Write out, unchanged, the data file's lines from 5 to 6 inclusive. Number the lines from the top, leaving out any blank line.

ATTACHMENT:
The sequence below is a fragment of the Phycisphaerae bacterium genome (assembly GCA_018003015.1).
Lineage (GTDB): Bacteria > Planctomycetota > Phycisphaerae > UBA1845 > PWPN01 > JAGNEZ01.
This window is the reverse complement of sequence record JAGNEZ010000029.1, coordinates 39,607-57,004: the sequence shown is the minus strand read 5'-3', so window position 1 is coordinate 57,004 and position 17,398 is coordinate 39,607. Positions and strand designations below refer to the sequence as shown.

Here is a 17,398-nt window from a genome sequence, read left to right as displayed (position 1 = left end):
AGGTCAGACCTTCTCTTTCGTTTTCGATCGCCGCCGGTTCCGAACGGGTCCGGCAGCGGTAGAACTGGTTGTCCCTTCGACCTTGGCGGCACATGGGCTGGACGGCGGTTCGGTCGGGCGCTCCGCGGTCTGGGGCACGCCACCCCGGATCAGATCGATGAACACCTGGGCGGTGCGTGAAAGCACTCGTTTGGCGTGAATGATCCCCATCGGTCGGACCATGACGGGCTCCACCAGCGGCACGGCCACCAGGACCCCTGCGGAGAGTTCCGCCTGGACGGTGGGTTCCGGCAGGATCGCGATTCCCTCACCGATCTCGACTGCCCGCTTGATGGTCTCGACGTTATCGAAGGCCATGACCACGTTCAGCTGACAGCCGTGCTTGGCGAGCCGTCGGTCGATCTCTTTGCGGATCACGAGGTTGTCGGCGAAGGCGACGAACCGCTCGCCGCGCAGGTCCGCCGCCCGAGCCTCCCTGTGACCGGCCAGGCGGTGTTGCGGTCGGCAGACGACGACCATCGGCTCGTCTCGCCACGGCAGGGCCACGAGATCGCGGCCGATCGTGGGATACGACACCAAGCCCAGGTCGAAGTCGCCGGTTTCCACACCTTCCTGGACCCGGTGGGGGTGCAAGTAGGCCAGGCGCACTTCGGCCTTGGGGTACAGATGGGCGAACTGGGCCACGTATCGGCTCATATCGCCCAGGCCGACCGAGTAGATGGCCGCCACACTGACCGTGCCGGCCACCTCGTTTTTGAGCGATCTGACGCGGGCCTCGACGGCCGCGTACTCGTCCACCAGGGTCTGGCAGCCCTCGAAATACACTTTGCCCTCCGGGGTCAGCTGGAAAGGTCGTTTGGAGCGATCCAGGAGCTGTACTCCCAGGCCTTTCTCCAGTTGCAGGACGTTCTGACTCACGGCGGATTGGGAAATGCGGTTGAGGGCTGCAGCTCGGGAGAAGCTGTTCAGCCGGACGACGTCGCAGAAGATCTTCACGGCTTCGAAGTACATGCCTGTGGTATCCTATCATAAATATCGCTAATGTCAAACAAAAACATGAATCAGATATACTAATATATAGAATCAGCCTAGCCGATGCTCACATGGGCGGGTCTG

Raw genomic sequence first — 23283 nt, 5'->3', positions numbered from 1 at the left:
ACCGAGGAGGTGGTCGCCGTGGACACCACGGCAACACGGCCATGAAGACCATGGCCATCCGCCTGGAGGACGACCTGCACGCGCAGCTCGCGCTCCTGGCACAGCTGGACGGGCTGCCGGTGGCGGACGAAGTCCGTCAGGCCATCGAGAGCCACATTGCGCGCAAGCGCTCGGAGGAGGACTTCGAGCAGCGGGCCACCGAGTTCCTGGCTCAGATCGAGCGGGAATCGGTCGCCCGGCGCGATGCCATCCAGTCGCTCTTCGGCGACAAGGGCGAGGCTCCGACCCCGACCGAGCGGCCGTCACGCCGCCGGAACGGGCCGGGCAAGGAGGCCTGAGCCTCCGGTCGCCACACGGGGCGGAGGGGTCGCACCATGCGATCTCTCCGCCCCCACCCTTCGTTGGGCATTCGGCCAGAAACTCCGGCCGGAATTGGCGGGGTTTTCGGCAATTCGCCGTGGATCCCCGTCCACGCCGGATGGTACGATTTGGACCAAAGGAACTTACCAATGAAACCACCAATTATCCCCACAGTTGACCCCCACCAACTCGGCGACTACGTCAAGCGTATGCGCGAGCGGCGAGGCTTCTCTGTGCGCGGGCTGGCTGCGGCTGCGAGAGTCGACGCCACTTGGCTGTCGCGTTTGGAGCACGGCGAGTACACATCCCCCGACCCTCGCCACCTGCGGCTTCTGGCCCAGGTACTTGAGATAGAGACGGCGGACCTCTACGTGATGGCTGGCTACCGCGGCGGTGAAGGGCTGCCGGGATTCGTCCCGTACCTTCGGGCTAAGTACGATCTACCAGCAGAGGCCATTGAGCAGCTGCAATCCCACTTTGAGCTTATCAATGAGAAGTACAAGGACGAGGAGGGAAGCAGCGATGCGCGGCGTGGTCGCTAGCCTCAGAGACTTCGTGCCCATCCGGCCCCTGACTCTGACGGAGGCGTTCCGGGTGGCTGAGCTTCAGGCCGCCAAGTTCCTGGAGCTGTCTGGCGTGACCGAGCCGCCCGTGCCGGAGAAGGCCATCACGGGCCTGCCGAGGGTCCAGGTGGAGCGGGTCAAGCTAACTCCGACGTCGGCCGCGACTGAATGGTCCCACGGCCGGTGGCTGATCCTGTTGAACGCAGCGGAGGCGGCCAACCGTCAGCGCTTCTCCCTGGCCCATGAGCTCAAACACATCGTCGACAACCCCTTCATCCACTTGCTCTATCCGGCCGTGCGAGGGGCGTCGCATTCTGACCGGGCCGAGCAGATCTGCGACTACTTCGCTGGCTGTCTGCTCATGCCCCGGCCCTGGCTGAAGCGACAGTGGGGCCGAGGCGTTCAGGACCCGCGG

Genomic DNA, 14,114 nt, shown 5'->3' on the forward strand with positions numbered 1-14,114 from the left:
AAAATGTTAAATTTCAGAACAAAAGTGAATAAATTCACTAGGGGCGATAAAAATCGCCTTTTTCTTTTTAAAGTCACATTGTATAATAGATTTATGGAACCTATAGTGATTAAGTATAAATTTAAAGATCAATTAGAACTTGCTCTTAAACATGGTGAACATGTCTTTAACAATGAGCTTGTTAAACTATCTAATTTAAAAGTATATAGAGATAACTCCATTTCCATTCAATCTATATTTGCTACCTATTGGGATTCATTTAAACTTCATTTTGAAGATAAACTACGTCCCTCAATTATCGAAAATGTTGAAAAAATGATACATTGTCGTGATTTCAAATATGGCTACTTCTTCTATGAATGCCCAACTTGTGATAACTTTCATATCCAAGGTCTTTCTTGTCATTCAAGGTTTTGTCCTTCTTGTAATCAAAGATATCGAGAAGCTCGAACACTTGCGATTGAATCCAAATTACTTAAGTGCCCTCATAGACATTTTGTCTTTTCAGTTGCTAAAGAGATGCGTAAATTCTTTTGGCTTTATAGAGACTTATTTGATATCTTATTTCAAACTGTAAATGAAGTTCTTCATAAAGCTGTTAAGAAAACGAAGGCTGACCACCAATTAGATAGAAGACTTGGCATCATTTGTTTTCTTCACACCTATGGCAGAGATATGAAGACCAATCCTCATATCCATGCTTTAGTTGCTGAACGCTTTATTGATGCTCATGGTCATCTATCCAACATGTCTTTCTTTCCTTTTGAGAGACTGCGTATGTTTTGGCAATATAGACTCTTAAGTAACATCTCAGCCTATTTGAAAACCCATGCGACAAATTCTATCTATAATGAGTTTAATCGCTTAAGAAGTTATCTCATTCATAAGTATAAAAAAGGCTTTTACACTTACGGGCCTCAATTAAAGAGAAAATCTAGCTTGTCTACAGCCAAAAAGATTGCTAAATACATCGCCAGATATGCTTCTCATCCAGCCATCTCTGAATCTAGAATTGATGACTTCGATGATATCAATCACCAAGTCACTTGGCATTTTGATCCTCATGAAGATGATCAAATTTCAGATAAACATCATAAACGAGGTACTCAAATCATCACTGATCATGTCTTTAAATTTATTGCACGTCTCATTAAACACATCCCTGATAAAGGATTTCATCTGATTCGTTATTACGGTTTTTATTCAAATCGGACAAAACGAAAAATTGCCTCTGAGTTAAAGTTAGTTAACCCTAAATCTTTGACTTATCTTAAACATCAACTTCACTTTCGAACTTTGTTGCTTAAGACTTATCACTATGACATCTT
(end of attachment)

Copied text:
AGGTCAGACCTTCTCTTTCGTTTTCGATCGCCGCCGGTTCCGAACGGGTCCGGCAGCGGTAGAACTGGTTGTCCCTTCGACCTTGGCGGCACATGGGCTGGACGGCGGTTCGGTCGGGCGCTCCGCGGTCTGGGGCACGCCACCCCGGATCAGATCGATGAACACCTGGGCGGTGCGTGAAAGCACTCGTTTGGCGTGAATGATCCCCATCGGTCGGACCATGACGGGCTCCACCAGCGGCACGGCCACCAGGACCCCTGCGGAGAGTTCCGCCTGGACGGTGGGTTCCGGCAGGATCGCGATTCCCTCACCGATCTCGACTGCCCGCTTGATGGTCTCGACGTTATCGAAGGCCATGACCACGTTCAGCTGACAGCCGTGCTTGGCGAGCCGTCGGTCGATCTCTTTGCGGATCACGAGGTTGTCGGCGAAGGCGACGAACCGCTCGCCGCGCAGGTCCGCCGCCCGAGCCTCCCTGTGACCGGCCAGGCGGTGTTGCGGTCGGCAGACGACGACCATCGGCTCGTCTCGCCACGGCAGGGCCACGAGATCGCGGCCGATCGTGGGATACGACACCAAGCCCAGGTCGAAGTCGCCGGTTTCCACACCTTCCTGGACCCGGTGGGGGTGCAAGTAGGCCAGGCGCACTTCGGCCTTGGGGTACAGATGGGCGAACTGGGCCACGTATCGGCTCATATCGCCCAGGCCGACCGAGTAGATGGCCGCCACACTGACCGTGCCGGCCACCTCGTTTTTGAGCGATCTGACGCGGGCCTCGACGGCCGCGTACTCGTCCACCAGGGTCTGGCAGCCCTCGAAATACACTTTGCCCTCCGGGGTCAGCTGGAAAGGTCGTTTGGAGCGATCCAGGAGCTGTACTCCCAGGCCTTTCTCCAGTTGCAGGACGTTCTGACTCACGGCGGATTGGGAAATGCGGTTGAGGGCTGCAGCTCGGGAGAAGCTGTTCAGCCGGACGACGTCGCAGAAGATCTTCACGGCTTCGAAGTACATGCCTGTGGTATCCTATCATAAATATCGCTAATGTCAAACAAAAACATGAATCAGATATACTAATATATAGAATCAGCCTAGCCGATGCTCACATGGGCGGGTCTG

Raw genomic sequence first — 23283 nt, 5'->3', positions numbered from 1 at the left: